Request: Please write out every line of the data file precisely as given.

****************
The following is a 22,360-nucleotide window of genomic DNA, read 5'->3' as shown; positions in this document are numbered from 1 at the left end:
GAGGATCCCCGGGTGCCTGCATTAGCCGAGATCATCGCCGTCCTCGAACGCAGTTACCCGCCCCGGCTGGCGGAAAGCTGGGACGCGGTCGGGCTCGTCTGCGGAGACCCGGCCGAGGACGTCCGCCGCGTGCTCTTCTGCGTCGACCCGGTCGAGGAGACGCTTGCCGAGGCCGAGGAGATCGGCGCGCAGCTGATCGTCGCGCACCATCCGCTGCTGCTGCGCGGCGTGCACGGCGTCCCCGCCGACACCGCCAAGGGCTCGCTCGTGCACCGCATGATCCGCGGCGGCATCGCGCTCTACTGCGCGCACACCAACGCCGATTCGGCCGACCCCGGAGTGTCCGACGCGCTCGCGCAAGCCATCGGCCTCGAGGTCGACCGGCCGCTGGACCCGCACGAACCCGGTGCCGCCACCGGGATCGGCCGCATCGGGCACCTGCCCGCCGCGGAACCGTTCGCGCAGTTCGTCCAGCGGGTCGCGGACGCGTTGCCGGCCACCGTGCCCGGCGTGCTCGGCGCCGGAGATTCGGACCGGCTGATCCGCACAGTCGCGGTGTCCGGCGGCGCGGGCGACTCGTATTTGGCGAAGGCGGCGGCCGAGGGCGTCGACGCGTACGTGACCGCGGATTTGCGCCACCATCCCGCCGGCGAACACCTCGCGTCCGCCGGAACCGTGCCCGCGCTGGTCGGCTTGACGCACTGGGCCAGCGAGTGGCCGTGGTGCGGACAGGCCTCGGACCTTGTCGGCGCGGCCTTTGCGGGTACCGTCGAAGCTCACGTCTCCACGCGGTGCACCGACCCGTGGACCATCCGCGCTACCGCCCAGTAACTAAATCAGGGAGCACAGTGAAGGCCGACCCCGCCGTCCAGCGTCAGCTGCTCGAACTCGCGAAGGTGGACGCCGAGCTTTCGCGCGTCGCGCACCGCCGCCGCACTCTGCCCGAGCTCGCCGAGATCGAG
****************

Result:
The following is a 22,360-nucleotide window of genomic DNA, read 5'->3' as shown; positions in this document are numbered from 1 at the left end:
GAGGATCCCCGGGTGCCTGCATTAGCCGAGATCATCGCCGTCCTCGAACGCAGTTACCCGCCCCGGCTGGCGGAAAGCTGGGACGCGGTCGGGCTCGTCTGCGGAGACCCGGCCGAGGACGTCCGCCGCGTGCTCTTCTGCGTCGACCCGGTCGAGGAGACGCTTGCCGAGGCCGAGGAGATCGGCGCGCAGCTGATCGTCGCGCACCATCCGCTGCTGCTGCGCGGCGTGCACGGCGTCCCCGCCGACACCGCCAAGGGCTCGCTCGTGCACCGCATGATCCGCGGCGGCATCGCGCTCTACTGCGCGCACACCAACGCCGATTCGGCCGACCCCGGAGTGTCCGACGCGCTCGCGCAAGCCATCGGCCTCGAGGTCGACCGGCCGCTGGACCCGCACGAACCCGGTGCCGCCACCGGGATCGGCCGCATCGGGCACCTGCCCGCCGCGGAACCGTTCGCGCAGTTCGTCCAGCGGGTCGCGGACGCGTTGCCGGCCACCGTGCCCGGCGTGCTCGGCGCCGGAGATTCGGACCGGCTGATCCGCACAGTCGCGGTGTCCGGCGGCGCGGGCGACTCGTATTTGGCGAAGGCGGCGGCCGAGGGCGTCGACGCGTACGTGACCGCGGATTTGCGCCACCATCCCGCCGGCGAACACCTCGCGTCCGCCGGAACCGTGCCCGCGCTGGTCGGCTTGACGCACTGGGCCAGCGAGTGGCCGTGGTGCGGACAGGCCTCGGACCTTGTCGGCGCGGCCTTTGCGGGTACCGTCGAAGCTCACGTCTCCACGCGGTGCACCGACCCGTGGACCATCCGCGCTACCGCCCAGTAACTAAATCAGGGAGCACAGTGAAGGCCGACCCCGCCGTCCAGCGTCAGCTGCTCGAACTCGCGAAGGTGGACGCCGAGCTTTCGCGCGTCGCGCACCGCCGCCGCACTCTGCCCGAGCTCGCCGAGATCGAG